This is not as surprising as it should be.
LINK: We Recorded VCs’ Conversations and Analyzed How Differently They Talk About Female Entrepreneurs (by Malin Malmstrom, Jeaneth Johansson, and Joakim Wincent for Harvard Business Review)
…We were given access to government venture capital decision-making meetings in Sweden and were able to observe the types of language that VCs used over a two-year period. One major thing stuck out: The language used to describe male and female entrepreneurs was radically different. And these differences have very real consequences for those seeking funding — and for society in general.
Aside from a few exceptions, the financiers rhetorically produce stereotypical images of women as having qualities opposite to those considered important to being an entrepreneur, with VCs questioning their credibility, trustworthiness, experience, and knowledge.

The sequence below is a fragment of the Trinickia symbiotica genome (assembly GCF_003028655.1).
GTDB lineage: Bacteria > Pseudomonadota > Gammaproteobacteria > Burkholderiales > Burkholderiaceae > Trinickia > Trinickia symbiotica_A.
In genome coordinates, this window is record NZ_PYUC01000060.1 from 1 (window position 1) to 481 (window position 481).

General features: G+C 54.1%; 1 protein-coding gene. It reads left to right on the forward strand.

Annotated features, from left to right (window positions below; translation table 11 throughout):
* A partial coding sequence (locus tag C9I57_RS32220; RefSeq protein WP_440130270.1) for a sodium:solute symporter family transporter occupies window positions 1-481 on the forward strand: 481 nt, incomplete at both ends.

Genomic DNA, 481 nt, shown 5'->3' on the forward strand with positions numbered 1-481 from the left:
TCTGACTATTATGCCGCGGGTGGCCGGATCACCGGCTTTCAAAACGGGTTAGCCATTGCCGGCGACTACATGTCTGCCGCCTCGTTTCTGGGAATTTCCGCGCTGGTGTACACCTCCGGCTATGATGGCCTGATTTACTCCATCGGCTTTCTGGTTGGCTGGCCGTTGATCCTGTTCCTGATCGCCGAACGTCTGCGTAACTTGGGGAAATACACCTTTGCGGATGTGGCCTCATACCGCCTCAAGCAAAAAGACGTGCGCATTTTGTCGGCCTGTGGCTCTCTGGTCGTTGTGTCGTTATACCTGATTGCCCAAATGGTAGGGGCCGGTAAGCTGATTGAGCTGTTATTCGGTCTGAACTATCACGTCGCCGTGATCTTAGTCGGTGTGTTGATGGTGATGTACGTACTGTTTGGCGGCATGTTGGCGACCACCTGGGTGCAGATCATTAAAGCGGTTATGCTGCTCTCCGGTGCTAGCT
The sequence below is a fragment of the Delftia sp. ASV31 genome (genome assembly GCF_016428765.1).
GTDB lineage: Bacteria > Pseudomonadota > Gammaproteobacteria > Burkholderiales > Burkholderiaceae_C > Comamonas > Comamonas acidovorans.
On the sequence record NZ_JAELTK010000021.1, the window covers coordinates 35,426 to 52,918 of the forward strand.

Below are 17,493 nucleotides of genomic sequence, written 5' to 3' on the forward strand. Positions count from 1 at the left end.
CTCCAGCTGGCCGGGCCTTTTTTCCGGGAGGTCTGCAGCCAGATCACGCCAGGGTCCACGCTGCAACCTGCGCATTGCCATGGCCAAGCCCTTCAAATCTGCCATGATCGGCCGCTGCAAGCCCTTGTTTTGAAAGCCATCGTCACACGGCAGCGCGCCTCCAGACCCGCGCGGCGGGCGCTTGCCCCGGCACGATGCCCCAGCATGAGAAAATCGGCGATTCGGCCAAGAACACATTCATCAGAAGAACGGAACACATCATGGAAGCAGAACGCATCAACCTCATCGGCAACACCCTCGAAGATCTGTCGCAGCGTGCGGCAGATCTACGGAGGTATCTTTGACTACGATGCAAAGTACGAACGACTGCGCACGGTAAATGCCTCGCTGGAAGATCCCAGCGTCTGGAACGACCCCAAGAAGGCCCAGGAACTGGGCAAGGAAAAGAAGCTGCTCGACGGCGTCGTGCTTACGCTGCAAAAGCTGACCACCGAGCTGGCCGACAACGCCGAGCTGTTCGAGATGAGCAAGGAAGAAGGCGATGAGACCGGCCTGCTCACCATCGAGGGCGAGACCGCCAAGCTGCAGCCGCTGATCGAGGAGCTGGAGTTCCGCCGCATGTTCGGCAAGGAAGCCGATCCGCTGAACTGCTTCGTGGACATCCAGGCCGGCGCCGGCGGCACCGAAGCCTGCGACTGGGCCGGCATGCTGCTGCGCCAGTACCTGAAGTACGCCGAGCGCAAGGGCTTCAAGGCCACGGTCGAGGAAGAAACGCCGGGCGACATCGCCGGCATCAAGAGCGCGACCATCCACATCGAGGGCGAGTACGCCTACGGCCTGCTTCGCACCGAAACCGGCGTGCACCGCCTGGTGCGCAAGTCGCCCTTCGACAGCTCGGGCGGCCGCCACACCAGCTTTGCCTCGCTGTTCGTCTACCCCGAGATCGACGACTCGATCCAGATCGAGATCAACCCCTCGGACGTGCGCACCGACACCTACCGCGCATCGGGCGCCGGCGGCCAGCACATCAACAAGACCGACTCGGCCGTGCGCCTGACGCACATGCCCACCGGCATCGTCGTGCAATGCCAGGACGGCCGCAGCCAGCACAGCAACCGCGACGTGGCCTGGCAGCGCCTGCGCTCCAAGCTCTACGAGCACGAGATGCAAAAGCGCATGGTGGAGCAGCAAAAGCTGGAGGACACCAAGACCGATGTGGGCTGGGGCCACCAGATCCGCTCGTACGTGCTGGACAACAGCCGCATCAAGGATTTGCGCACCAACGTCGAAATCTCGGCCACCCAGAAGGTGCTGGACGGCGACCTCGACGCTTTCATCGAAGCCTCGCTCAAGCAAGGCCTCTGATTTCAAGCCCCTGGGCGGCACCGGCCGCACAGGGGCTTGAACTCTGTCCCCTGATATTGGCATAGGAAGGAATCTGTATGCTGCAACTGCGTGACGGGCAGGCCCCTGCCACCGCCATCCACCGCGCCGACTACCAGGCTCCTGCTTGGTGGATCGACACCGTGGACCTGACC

Conversely, when assessing male entrepreneurs, financiers leaned on stereotypical beliefs about men that reinforced their entrepreneurial potential. Male entrepreneurs were commonly described as being assertive, innovative, competent, experienced, knowledgeable, and having established networks.
Unsurprisingly, these stereotypes seem to have played a role in who got funding and who didn’t….
What do you think?